The rush to get in on the cryptocurrency boom has spread around the globe, but nowhere more than in South Korea. That fact hasn’t slipped by the South Korean government’s attention. This week new regulatory measures, including a real name policy, were announced, and the government warned that it could move forward with a shutdown of cryptocurrency exchanges altogether.
According to the market tracker Coinhills, the Korean Won is the third-most traded currency for bitcoin, and it regularly gives the US Dollar competition in related altcoins like Ethereum. In early December, the New York Times spoke with a 77-year-old South Korean man who said he hoped to make up for the money he lost in the stock market years ago, by speculation on various cryptocurrencies. “I may have missed the Bitcoin boat but new boats are coming and I want to hop on those,” he told the Times. “It is possible that some might be scams but even with those, the prices will rise at least in the middle of their life cycles so that there will be a chance to make money from trading them.”
This makes regulators in South Korea nervous. But they have a sticky situation on their hands because clamping down too hard at once could harm the overall market and cause citizens to lose their money — the very thing the government is trying to avoid. In September, South Korea joined other nations like China with a ban on initial coin offerings (ICO), a method of fundraising through cryptocurrency, but that move doesn’t appear to have put much of a dent in South Korean’s appetite for bitcoin. According to the Wall Street Journal, the government’s new measures will ban anonymous accounts being used on exchanges and will require banks to keep records of the identities of customers when it handles settlement services for cryptocurrency trades. The report adds:
In its statement, the government said it “can’t leave the abnormal situation of speculation any longer” and said “cryptocurrency speculation has been irrationally overheated” in Korea. It said officials from the Justice Ministry could propose legislation that would shut down cryptocurrency exchanges nationwide, but didn’t elaborate on when this might happen.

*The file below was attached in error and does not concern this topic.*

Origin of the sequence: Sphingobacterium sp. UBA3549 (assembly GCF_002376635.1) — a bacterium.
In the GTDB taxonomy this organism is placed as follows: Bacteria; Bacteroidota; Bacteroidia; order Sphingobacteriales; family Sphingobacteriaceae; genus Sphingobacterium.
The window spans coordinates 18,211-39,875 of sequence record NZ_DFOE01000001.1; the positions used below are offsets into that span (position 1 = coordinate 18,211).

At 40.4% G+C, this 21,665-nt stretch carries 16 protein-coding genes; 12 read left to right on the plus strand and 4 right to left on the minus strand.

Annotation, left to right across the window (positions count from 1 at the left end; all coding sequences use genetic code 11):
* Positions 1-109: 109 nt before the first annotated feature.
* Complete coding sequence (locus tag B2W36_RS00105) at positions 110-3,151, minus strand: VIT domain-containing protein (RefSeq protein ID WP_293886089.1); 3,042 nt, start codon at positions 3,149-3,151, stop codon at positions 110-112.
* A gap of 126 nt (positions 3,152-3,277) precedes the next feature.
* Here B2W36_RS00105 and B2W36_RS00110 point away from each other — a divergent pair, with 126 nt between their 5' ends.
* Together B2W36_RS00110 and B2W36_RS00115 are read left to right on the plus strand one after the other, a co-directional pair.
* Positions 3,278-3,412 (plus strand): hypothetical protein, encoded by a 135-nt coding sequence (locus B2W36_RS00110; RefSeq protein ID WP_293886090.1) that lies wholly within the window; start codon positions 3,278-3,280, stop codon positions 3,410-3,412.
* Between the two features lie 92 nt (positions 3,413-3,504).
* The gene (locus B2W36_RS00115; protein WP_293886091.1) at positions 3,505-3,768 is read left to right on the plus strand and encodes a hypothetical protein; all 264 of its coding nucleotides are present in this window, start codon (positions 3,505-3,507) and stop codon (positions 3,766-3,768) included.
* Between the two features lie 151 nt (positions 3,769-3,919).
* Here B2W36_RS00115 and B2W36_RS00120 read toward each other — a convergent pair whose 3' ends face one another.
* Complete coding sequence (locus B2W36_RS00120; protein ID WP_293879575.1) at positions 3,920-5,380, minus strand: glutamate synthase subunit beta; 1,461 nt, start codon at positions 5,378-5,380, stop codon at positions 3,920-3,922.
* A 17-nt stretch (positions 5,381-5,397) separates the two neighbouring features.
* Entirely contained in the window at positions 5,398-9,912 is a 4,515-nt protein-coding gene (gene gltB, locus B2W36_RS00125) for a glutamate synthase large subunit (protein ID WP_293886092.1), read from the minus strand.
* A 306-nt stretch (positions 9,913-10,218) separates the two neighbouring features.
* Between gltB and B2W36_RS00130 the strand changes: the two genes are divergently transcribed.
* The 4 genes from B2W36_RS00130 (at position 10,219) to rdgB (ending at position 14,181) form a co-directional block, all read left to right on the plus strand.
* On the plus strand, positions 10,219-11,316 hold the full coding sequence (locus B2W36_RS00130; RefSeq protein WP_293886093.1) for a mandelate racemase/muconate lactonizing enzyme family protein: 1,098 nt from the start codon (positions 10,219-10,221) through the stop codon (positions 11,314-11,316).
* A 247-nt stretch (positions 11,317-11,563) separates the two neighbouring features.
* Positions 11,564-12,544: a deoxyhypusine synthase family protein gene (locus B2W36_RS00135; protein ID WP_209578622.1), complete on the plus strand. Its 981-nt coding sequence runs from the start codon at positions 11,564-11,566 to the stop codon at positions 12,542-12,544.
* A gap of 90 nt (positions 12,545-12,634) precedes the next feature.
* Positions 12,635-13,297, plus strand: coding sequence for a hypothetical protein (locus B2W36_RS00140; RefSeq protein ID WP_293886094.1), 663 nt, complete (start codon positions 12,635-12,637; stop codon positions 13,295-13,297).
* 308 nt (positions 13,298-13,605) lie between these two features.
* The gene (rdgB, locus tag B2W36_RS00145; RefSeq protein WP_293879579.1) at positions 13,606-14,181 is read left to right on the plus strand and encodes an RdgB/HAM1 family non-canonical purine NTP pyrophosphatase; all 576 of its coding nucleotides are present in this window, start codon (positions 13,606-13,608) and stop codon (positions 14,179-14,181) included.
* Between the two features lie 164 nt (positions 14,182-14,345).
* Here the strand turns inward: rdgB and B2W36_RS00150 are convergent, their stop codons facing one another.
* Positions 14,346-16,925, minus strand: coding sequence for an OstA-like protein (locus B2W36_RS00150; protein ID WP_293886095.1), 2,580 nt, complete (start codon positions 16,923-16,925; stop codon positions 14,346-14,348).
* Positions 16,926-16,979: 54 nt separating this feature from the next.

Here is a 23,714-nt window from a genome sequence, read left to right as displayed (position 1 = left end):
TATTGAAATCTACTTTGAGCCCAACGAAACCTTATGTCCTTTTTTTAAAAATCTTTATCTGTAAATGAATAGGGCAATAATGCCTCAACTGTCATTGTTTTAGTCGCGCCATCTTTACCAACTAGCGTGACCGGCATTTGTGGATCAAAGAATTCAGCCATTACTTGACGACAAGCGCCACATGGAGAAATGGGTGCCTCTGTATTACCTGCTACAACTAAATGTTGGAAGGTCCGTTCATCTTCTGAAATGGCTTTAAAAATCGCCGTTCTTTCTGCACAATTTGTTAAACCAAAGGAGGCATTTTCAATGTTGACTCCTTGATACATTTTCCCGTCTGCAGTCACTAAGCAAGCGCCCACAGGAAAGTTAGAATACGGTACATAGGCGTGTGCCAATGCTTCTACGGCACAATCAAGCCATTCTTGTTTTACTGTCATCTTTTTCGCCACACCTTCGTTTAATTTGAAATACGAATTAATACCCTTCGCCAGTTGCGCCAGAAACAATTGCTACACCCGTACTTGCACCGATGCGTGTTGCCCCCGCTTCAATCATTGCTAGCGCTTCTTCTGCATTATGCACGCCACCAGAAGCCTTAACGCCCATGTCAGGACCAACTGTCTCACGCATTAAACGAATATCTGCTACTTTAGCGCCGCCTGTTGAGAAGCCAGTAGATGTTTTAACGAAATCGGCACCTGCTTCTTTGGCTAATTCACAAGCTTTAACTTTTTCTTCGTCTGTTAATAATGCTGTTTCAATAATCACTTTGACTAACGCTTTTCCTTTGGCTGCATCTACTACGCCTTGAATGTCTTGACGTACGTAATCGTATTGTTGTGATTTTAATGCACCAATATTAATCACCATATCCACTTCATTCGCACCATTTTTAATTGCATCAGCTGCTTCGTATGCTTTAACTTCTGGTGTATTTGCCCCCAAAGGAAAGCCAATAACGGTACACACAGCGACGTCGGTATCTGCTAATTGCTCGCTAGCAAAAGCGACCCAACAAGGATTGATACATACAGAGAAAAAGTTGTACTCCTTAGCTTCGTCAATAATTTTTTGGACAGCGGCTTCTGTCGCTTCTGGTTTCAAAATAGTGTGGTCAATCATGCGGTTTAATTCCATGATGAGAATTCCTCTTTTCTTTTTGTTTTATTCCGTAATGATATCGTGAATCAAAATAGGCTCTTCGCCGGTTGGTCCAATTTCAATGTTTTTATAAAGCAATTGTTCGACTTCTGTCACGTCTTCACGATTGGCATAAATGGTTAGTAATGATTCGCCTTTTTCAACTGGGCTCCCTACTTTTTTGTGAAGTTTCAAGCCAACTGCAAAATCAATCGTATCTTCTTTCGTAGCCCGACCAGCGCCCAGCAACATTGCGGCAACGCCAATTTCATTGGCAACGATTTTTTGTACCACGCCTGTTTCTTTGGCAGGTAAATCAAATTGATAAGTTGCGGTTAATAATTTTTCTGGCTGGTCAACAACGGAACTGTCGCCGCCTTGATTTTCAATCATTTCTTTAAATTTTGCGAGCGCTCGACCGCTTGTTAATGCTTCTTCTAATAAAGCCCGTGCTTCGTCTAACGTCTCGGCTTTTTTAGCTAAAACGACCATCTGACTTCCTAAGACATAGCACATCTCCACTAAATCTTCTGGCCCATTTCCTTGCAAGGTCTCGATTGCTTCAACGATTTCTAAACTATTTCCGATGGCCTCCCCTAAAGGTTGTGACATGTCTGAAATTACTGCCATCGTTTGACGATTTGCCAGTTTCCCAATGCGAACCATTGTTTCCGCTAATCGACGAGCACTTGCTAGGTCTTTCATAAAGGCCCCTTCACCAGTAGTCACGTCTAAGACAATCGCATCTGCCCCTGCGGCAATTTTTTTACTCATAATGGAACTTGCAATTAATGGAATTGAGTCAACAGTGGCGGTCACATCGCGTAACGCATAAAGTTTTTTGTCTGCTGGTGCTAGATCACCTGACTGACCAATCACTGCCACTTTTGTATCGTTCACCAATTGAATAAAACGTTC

Earlier this month, South Korea also proposed levying capital-gain taxes for trades made on exchanges, a policy that would be easier to implement without anonymous trades on exchanges. S.G. Lee, chairman of the Korea Fintech Industry Association, told the New York Times on Thursday that he sees these moves as an effort to cool down the markets rather than an earnest desire to regulate cryptocurrencies. He said officials worry that regulations just give cryptocurrencies more legitimacy.
It’s been a little over a week since bitcoin’s price hit a record high of $US19,811 ($25,409). Since then, it slumped to $US11,589 ($14,864) and has bounced around between those extremes for days. Overnight trades dropped below $US14,000 ($17,956) on the heels of the news from South Korea, and cryptocurrency-related stocks also saw declines. The Long Island Iced Tea Corp — an iced tea company that changed its name to Long Blockchain and saw its stock price rise over 200 per cent — saw its price dip by about six per cent after the news from South Korea that had nothing to do with iced tea.